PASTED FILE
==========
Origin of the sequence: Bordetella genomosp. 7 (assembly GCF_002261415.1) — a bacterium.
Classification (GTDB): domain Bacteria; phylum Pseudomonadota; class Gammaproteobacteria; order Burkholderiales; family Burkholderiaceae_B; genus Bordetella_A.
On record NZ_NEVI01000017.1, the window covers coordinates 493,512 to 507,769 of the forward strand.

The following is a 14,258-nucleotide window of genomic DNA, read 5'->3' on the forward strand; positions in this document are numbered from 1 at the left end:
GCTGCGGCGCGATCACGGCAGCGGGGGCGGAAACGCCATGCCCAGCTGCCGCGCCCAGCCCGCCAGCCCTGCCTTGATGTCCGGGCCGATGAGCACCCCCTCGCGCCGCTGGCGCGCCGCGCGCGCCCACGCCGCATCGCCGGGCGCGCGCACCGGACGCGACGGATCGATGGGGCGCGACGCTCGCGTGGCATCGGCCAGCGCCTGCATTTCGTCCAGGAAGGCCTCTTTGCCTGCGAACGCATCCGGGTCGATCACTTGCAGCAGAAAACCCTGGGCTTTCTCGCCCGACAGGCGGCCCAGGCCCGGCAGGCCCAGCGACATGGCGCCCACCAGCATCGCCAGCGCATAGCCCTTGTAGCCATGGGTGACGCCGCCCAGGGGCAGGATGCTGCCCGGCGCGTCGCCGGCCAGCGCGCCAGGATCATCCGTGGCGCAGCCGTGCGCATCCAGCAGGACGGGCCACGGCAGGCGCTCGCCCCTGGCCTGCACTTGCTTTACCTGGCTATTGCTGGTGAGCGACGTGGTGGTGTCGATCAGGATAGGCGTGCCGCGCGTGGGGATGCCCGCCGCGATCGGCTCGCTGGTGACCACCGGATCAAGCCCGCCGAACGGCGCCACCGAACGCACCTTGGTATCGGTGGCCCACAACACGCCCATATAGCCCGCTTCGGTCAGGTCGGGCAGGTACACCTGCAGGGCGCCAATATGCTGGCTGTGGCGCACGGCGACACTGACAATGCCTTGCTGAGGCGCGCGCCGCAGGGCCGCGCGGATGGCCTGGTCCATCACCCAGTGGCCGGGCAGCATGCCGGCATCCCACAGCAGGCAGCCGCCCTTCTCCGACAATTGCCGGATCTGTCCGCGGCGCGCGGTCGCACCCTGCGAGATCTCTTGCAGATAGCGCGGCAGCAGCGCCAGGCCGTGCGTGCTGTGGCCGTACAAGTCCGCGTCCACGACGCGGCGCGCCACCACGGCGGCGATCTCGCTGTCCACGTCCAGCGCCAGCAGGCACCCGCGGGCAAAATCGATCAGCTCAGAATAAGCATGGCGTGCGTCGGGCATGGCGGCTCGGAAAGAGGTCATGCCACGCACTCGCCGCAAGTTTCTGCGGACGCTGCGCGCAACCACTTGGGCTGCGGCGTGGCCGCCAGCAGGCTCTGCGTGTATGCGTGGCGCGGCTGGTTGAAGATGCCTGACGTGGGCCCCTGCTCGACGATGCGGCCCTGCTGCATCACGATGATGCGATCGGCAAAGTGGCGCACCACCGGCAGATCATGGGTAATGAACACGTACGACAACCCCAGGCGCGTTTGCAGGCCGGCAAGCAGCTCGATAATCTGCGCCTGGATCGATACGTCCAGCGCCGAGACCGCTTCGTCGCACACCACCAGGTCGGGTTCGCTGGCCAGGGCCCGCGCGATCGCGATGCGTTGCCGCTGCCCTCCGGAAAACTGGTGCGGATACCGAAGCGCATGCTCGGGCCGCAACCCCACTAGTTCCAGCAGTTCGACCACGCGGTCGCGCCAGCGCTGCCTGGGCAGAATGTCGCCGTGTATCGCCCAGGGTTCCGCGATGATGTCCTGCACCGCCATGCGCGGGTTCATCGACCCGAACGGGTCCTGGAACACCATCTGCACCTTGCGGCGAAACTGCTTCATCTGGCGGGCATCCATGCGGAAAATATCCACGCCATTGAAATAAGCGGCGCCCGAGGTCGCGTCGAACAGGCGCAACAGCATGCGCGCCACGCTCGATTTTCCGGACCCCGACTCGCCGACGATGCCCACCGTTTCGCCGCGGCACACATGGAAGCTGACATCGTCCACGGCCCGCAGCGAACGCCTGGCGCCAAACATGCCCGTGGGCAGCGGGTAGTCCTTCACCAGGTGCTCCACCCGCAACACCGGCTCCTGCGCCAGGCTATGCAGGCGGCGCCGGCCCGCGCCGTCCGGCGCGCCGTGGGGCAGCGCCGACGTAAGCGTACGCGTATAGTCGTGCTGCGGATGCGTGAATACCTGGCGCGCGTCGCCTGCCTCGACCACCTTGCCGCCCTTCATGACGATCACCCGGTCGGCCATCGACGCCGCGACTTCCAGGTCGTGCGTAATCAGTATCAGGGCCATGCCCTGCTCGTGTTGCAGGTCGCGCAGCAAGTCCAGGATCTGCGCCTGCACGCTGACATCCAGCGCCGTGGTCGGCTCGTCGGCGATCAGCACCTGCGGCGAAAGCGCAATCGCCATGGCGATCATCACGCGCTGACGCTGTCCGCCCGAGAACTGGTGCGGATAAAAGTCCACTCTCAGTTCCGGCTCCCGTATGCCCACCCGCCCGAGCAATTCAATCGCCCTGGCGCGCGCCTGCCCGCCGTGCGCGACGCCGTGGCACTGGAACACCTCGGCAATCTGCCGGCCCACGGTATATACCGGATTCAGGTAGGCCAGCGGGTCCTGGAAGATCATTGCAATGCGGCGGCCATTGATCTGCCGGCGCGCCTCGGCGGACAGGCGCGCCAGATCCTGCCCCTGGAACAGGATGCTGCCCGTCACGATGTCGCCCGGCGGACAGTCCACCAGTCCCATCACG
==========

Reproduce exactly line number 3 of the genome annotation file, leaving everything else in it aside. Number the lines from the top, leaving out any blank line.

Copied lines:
On record NZ_NEVI01000017.1, the window covers coordinates 493,512 to 507,769 of the forward strand.